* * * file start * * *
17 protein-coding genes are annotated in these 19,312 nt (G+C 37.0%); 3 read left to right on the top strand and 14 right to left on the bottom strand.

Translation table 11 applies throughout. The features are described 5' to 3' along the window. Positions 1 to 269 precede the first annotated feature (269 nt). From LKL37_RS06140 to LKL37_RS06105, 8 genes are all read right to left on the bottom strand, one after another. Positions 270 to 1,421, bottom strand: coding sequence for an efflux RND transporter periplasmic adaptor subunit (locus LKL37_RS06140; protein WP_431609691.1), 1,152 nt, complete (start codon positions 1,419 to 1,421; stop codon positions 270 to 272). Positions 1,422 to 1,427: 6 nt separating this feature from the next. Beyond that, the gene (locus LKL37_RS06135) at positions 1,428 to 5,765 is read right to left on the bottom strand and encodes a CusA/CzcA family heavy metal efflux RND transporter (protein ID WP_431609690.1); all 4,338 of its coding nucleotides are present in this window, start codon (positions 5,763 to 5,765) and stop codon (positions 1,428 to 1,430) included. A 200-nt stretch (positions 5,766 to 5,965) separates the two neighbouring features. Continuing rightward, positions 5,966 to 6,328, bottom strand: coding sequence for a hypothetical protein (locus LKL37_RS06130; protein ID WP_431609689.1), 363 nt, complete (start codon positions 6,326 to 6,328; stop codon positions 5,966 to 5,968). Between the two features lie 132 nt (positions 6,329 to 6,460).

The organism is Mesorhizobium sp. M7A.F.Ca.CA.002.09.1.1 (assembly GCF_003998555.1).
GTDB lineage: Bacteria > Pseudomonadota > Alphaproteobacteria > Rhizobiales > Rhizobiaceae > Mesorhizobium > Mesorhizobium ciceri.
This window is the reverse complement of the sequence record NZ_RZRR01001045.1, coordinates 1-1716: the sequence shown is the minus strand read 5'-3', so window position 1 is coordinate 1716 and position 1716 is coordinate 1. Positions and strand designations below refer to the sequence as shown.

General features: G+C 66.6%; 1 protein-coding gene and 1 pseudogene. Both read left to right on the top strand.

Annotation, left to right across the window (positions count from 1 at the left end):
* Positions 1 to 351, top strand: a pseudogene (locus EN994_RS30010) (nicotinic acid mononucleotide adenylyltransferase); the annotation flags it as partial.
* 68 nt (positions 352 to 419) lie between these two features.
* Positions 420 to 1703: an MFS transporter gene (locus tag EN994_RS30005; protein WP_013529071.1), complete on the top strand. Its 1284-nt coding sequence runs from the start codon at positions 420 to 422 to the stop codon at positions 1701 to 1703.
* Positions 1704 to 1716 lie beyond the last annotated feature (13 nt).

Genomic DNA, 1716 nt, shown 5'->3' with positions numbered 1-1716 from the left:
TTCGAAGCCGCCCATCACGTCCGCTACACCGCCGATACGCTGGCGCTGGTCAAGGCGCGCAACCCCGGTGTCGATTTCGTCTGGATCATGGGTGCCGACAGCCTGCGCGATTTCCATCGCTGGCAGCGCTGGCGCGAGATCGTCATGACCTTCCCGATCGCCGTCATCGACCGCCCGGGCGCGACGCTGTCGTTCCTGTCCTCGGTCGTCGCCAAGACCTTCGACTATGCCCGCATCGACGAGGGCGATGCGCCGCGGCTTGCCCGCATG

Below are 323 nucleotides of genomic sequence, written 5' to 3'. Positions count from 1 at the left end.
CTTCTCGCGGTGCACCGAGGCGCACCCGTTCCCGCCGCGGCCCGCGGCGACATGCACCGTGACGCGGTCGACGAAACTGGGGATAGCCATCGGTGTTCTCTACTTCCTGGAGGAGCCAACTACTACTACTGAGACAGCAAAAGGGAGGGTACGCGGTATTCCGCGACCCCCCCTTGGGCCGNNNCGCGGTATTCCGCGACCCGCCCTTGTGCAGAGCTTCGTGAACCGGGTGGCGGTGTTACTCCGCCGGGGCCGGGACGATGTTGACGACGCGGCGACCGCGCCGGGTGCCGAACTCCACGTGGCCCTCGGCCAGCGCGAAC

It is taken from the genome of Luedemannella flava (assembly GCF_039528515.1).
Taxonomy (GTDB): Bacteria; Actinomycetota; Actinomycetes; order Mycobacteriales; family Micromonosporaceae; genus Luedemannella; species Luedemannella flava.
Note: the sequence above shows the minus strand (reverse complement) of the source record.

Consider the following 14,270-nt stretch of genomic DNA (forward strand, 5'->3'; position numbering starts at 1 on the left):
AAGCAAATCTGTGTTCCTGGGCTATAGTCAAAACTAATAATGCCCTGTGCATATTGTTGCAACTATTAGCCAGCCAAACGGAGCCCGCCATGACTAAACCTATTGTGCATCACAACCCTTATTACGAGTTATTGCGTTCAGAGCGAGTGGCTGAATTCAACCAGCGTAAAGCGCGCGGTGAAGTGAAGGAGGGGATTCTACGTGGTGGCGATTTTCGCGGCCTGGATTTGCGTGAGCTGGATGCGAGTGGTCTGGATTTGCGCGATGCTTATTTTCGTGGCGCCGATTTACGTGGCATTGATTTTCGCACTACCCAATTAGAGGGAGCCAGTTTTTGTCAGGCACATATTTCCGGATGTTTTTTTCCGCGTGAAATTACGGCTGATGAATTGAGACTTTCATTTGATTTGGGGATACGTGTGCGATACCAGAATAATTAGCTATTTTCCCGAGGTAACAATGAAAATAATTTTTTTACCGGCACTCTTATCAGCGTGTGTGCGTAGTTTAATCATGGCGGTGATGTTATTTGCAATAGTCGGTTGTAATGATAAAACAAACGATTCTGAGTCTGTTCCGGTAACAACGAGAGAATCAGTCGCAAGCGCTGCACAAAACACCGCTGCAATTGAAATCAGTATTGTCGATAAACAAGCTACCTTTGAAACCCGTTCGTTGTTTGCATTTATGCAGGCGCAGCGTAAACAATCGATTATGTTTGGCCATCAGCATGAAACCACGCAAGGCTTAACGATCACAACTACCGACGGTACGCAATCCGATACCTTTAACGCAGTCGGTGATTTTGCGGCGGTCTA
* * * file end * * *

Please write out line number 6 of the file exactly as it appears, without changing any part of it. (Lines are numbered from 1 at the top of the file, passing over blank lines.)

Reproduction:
General features: G+C 66.6%; 1 protein-coding gene and 1 pseudogene. Both read left to right on the top strand.